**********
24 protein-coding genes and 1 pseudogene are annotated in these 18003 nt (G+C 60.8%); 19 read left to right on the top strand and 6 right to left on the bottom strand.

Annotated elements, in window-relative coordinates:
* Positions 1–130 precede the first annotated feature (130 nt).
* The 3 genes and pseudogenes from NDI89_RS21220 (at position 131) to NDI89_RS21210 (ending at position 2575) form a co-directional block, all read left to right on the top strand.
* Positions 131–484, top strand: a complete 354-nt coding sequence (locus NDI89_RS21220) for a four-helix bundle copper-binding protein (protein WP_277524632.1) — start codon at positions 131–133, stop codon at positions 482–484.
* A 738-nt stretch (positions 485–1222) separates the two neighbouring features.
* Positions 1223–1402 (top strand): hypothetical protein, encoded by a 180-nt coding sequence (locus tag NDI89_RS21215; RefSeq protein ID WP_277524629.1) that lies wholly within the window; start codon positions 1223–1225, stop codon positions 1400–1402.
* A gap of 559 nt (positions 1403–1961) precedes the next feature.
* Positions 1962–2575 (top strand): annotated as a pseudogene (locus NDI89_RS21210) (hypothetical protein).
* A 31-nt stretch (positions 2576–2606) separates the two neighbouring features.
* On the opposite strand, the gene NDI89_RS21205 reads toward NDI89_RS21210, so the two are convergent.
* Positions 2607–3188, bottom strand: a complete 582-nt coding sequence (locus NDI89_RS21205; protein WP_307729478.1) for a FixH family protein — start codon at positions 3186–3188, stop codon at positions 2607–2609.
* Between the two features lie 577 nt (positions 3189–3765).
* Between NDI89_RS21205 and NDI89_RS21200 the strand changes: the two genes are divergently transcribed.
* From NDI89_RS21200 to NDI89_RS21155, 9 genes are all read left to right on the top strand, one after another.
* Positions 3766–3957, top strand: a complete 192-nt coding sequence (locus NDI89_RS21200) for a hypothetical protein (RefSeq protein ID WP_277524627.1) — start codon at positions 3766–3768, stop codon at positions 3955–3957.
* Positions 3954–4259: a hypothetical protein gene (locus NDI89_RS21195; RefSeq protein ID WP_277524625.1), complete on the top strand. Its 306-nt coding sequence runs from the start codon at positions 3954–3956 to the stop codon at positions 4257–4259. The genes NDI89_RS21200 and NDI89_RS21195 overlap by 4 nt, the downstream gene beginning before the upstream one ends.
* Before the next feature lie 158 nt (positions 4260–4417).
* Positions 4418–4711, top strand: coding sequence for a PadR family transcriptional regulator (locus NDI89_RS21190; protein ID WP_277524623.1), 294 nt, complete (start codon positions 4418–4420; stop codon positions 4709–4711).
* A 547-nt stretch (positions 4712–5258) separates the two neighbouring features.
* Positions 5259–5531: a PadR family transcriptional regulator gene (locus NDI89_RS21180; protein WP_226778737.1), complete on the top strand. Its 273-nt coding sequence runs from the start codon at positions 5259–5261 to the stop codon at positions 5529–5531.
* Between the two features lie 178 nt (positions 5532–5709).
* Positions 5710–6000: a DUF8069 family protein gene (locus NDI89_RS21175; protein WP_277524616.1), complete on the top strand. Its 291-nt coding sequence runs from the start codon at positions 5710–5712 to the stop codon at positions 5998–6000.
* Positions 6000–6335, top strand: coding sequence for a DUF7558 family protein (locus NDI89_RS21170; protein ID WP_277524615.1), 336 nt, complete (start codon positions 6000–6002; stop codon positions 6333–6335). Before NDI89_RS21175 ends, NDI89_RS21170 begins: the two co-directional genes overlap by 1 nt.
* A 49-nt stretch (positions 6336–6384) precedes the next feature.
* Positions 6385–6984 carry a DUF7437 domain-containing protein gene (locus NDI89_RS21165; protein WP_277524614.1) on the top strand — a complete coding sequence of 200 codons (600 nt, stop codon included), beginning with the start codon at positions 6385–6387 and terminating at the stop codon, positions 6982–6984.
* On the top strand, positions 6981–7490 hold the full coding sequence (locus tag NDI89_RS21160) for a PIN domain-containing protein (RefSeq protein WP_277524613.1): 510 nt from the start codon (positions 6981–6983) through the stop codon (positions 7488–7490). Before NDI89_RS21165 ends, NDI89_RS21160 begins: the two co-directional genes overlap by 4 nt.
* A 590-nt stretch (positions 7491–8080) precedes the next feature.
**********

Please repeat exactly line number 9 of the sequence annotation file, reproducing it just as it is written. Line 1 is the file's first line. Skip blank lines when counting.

* Positions 1962–2575 (top strand): annotated as a pseudogene (locus NDI89_RS21210) (hypothetical protein).